• Transparency or explainability – Clients may mistrust AI’s opaque decision-making processes, especially when AI’s recommendations significantly influence strategic decisions. To overcome this challenge, consulting firms should consider adopting explainable AI technologies that can shed light on the “black box” of AI, enhancing transparency, and building trust
  • Regulatory compliance – Adhering to varying regulatory standards across regions and sectors is imperative. Consulting firms need a comprehensive understanding of relevant regulations in their jurisdictions and ensure that they adhere to these rules

The future of consulting

Integrating GAI into consulting can reshape the industry’s skill requirements, service offerings, and delivery models. The table below provides a glimpse of these potential changes:

Aspect Current State Potential Future State with Generative AI Key Changes Business Impact
Skills Heavily relies on human expertise and analysis Greater need for data science, AI expertise, and understanding of AI in a business context Development of AI-related skills, especially understanding and managing AI tools and algorithms Enhanced data-driven decision-making, improved efficiency, more sophisticated analysis
Service offerings Traditional consulting services Expanded offerings with AI-powered services such as predictive analysis, scenario generation, and more Addition of AI-enabled services to the portfolio, transforming the way consulting services are designed and delivered Diversified service offerings, potential for new revenue streams, increased competitive edge
Delivery models Primarily human-led engagements Hybrid model with AI augmenting human-led engagements, enabling more efficient and impactful delivery Transition to a blended delivery model with AI augmenting human expertise, redefining the consultant’s role Increased client engagement, enhanced value delivery, improved scalability
Client engagement Personalized, but time-intensive interactions AI-enabled personalization in real-time, optimizing engagement through AI tools like chatbots and virtual assistants Implementation of AI in client interactions, necessitating changes in engagement strategies Enhanced client experience, real-time interactions, increased client satisfaction
Data analysis Manual data analysis, potentially time-consuming and error-prone AI-powered data analysis, providing accurate insights quickly and efficiently Incorporation of AI tools in data analysis, enhancing speed and accuracy Improved insights, faster decision-making, increased reliability
Business development Traditional methods of identifying and pursuing opportunities AI-enabled opportunity identification and business development strategies Adoption of AI tools for market research, lead generation, and opportunity analysis More effective business development, increased revenue, higher growth potential
Continuous learning and improvement Based on feedback and personal experience AI-facilitated learning from every engagement, leading to continuous improvement of consulting methodologies Integration of AI tools for feedback analysis and learning, enhancing the consulting approach Continual improvement, staying relevant, higher client satisfaction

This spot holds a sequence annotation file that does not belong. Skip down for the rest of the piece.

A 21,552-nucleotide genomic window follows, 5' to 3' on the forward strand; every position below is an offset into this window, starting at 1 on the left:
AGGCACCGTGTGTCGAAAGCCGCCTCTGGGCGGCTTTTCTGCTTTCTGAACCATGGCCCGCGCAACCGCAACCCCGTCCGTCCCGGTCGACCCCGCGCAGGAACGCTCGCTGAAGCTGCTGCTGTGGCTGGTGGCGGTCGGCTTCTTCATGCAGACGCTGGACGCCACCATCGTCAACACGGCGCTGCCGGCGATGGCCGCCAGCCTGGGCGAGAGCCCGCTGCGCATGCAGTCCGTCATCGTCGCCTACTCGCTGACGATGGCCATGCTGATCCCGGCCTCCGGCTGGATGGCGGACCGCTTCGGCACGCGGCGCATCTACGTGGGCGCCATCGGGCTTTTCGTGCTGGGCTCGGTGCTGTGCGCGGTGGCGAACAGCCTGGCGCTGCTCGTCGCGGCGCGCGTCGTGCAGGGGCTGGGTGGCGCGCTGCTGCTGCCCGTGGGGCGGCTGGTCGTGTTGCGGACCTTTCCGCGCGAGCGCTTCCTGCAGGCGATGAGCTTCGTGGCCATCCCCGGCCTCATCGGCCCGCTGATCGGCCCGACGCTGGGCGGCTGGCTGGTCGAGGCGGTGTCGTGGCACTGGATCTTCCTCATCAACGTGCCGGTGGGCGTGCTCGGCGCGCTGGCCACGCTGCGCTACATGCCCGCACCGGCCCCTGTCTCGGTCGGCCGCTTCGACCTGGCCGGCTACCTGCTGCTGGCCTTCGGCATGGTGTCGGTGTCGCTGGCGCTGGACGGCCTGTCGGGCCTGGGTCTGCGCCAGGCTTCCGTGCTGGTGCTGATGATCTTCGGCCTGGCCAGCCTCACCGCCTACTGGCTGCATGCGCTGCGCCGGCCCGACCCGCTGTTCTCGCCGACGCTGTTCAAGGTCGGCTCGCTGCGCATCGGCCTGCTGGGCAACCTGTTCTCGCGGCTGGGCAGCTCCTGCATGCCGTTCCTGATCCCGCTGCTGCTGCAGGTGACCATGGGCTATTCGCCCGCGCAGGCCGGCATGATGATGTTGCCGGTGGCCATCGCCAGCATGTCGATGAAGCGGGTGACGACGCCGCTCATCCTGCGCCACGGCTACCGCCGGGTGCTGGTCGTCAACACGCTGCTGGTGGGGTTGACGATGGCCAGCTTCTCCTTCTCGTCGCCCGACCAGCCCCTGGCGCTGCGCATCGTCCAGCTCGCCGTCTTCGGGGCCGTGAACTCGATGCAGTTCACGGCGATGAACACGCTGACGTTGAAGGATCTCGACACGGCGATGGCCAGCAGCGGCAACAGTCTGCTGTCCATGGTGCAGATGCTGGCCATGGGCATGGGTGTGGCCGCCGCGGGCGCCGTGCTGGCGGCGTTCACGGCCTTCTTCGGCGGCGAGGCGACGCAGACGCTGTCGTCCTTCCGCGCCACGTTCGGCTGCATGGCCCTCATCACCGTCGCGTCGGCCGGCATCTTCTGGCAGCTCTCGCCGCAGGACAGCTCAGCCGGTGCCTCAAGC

Positive outlook for generative AI in consulting

Adopting GAI in consulting can be a game-changer, offering a competitive edge and driving industry growth by delivering superior value. However, remember these potential rewards are not without risks. Firms must consider the significant investments in technology and skills development, as well as navigate the intricate ethical and regulatory landscape.

As digital transformation consulting firms set sail on their journey to integrate GAI into their operations, proactively understanding and adopting these advanced technologies can set them apart. By navigating the challenges and capitalizing on the immense potential of Generative AI in consulting, firms can seize the opportunity to lead in this new era of digital transformation consulting.

To discuss Generative AI in consulting, contact [email protected], and mailto:[email protected].

Don’t miss our virtual event, The Possibilities for Generative AI in Sourcing, to learn about opportunities to integrate generative AI into sourcing processes.

Generative AI in Clinical Development: Unlocking Possibilities and Addressing Challenges | Blog

The prospects for Generative AI in clinical development look encouraging. GAI can help speed drug development, improve protocol design, personalize treatment, and bring other benefits. However, the industry must be aware of the risks and responsibly operate GAI. Read on to learn more.

Contact us directly to discuss this topic further.

Given the lengthy, labor-intensive, and expensive process of bringing a new drug to market and conducting a clinical trial, clinical development stakeholders are constantly searching for technological solutions to automate workflows, streamline operations, reduce site and patient burden, and accelerate trial timelines.

Leveraging cutting-edge technology, Generative Artificial Intelligence (GAI) may unlock new horizons and revolutionize the entire clinical development value chain. Let’s explore this further.

GAI works by training underlying large language models (LLMs) on huge datasets containing billions of parameters. For example, ChatGPT is built on GPT-3, a model trained with over 175 billion parameters, far exceeding prior LLMs.